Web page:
Vantrue N2 Pro Uber Dual Review
Pros: Great video quality, second cab-facing camera
Cons: Pricey, relatively bulky
Compare to Similar Products
Vantrue N2 Pro Uber Dual
$169.99 at Amazon
|$100 List||$60 List||$100 List|
$99.99 at Amazon
|Pros||Great video quality, second cab-facing camera||Very good video quality, relatively inexpensive, very slim profile||User-friendly, inexpensive||Very good video quality, small visual footprint, built-in Wi-Fi||Inexpensive|
|Cons||Pricey, relatively bulky||No built-in Wi-Fi, no rear or interior camera||Average video quality||Somewhat frustrating interface||Odd blue hue on all footage, slightly larger visual footprint|
|Bottom Line||Currently the best rideshare model due to its great video quality and second camera||The best performance and value for those who only want to record the road in front of them and don't need a second, rear-facing camera||This user-friendly model features a nice interface and a reasonable price tag||A great camera that is somewhat held back by quite a frustrating user interface||Unfortunately, the strong points of this model begin and end with its low price tag|
|Rating Categories||Vantrue N2 Pro Uber...||AUKEY DR02||Roav A1||Rexing V1||APEMAN C450A|
|Video Quality (40%)|
|Video Capture (25%)|
|Visual Footprint (10%)|
|Specs||Vantrue N2 Pro Uber...||AUKEY DR02||Roav A1||Rexing V1||APEMAN C450A|
|Field of View||170 degrees||170 degrees||140 degrees||170 degrees||150 degrees|
|Event Detection G Sensor||Yes||Yes||Yes||Yes||Yes|
|Camera Dimensions||3.8" x 1.5" x 1.5"||3" x 2" x 1.5"||3.3" x 2.2" x 1.3"||6.6" x 5" x 3.4"||2" x 1.6" x 1.4"|
Our Analysis and Test Results
If you make some or all of your income from driving people places, whether it be in a taxi or as part of a rideshare service, we think the Vantrue N2 Pro Uber Dual is the perfect dash cam to provide you with solid evidence should a lawsuit or complaint be thrown your way. If you're not a taxi or rideshare driver the N2 Pro is still a great camera, but is probably overkill.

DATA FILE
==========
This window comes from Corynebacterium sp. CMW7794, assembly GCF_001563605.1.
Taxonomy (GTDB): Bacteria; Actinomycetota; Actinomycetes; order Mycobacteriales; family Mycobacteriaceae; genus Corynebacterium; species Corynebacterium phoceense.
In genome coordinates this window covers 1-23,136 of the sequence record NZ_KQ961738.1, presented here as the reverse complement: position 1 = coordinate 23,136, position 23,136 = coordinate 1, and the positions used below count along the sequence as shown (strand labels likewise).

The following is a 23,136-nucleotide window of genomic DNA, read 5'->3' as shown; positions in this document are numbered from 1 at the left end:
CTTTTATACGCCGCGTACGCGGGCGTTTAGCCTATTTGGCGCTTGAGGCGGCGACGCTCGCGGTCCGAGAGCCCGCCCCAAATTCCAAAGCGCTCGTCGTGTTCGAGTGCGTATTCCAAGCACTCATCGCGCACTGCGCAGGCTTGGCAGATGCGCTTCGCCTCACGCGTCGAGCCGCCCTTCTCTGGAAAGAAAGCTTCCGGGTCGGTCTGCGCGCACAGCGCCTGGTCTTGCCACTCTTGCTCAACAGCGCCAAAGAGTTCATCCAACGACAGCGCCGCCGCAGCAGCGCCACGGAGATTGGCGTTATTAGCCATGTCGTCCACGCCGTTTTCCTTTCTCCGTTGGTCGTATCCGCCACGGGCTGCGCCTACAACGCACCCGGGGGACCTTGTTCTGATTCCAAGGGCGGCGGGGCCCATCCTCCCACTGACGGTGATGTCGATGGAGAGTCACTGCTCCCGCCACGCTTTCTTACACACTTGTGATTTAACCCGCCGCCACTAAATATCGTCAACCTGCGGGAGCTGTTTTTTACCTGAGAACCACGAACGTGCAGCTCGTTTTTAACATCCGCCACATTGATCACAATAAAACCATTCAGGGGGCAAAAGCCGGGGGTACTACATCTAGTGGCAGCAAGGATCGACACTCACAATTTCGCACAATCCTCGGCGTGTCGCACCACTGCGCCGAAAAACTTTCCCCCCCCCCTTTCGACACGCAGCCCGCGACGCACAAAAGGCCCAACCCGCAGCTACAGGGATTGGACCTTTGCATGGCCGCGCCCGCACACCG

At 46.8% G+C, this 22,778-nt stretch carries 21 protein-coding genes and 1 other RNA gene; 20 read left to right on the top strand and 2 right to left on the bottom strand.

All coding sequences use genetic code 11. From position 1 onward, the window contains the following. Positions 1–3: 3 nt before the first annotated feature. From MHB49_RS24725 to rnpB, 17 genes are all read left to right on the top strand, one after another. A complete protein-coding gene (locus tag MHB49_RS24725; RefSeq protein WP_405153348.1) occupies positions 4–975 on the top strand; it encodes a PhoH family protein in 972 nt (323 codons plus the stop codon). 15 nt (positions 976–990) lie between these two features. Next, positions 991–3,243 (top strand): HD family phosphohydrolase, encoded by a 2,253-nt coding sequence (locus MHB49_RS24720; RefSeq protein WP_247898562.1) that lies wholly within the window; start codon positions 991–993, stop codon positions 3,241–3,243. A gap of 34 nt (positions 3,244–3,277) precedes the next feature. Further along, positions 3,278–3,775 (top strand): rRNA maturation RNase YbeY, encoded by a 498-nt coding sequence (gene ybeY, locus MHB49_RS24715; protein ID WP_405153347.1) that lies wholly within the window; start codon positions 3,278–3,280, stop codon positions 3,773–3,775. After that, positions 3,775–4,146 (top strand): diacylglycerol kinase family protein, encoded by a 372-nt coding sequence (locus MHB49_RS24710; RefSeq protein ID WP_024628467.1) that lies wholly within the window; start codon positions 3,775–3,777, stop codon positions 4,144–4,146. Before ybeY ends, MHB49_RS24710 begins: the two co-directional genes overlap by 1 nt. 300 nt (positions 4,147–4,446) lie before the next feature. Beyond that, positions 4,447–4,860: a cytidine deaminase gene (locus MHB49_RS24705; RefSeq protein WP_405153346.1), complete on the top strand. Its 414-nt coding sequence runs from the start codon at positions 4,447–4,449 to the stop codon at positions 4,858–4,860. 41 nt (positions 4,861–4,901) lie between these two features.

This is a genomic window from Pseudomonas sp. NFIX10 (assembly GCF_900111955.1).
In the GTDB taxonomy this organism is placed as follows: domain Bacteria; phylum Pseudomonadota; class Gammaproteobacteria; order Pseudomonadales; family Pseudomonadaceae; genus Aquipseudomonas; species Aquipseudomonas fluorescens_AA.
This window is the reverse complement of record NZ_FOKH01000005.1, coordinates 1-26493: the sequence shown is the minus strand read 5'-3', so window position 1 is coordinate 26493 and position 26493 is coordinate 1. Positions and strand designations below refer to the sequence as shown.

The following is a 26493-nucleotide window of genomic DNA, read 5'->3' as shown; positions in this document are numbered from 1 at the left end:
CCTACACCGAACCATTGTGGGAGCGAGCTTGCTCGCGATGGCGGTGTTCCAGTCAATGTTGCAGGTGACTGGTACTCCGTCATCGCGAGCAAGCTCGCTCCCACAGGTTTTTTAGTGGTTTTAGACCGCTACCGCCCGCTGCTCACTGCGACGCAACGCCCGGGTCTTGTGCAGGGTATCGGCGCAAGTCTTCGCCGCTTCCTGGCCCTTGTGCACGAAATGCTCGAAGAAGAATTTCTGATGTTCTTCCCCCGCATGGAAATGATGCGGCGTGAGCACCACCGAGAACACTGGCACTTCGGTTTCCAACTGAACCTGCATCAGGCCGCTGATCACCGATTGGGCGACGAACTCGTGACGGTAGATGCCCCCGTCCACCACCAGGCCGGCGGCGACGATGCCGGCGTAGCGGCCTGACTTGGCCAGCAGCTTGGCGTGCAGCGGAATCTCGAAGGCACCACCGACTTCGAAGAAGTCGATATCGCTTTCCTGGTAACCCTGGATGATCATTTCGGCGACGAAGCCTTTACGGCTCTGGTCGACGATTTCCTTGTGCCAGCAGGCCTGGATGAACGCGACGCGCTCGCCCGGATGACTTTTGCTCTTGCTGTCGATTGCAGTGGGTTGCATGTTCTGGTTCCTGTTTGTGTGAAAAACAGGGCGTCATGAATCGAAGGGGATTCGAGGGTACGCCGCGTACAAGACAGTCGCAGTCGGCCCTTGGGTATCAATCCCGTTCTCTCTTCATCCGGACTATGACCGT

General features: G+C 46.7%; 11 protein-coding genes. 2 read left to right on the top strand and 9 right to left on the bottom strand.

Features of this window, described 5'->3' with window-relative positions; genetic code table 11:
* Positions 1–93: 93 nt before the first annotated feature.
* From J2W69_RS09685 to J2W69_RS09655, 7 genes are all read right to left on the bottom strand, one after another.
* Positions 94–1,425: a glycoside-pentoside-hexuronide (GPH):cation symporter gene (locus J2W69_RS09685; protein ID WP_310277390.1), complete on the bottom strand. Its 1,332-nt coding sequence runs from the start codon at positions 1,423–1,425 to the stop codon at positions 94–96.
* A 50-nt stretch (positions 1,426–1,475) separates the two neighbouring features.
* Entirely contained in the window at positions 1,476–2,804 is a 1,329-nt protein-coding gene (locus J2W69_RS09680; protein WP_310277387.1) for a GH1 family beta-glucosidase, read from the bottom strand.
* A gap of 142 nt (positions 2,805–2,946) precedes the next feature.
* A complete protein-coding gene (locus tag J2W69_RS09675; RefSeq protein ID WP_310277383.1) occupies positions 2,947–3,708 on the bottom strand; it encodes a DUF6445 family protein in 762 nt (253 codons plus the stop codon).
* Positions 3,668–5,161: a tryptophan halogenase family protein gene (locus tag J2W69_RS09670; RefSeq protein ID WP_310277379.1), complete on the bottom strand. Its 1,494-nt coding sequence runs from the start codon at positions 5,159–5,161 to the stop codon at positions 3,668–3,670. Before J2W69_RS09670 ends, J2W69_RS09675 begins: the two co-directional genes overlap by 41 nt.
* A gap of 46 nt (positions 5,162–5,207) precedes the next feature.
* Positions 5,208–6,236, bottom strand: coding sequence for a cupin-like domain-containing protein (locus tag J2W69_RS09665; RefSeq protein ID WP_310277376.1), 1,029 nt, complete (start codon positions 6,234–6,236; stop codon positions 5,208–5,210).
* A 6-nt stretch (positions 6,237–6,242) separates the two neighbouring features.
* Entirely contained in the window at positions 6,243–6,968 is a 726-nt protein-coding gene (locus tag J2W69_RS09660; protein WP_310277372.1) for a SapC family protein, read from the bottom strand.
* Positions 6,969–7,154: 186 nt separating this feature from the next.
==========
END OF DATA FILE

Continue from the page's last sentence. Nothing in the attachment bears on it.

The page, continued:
Earning the top score in this metric, the N2 Pro was able to impress us with its footage at almost every turn. It is also one of the few models around that offers a cab-facing camera to record the driver and passengers, as well as a road-facing camera. We highly doubt anybody is going to find the N2 Pro's video lacking.
The Road-Facing Camera
The front-facing camera sports an incredible 2.5k (1440p) high definition resolution. This results in very clear footage that looks like it came from one of the latest smartphones. The colors are also quite vibrant, making the footage more than worthy of posting on social media if you happen to encounter something incredible on one of your drives.
In daytime conditions, we had almost no issues with being able to clearly read license plates. Even when a car was moving fast in relation to the camera, we were almost always able to grab a still frame that yielded a readable license plate. At nighttime, the image was still crisp and vivid with the camera's ability to display a wide dynamic range even more apparent. However, the camera did tend to blur fast-moving license plates a bit more at night, especially if that plate was in the vicinity of a bright street light. The camera does offer the option of reducing the resolution to 1080p HD and increasing the frame rate from 30 frames per second to 60, essentially doubling the number of screengrabs from which you could potentially find a readable license plate. This definitely helps alleviate the problem, but there were some isolated incidents where we still couldn't read the plate of a car speeding quickly by. This is the only minor weakness of the front-facing camera, and you would have to be very unlucky to end up with no footage where you could read a car's license plate.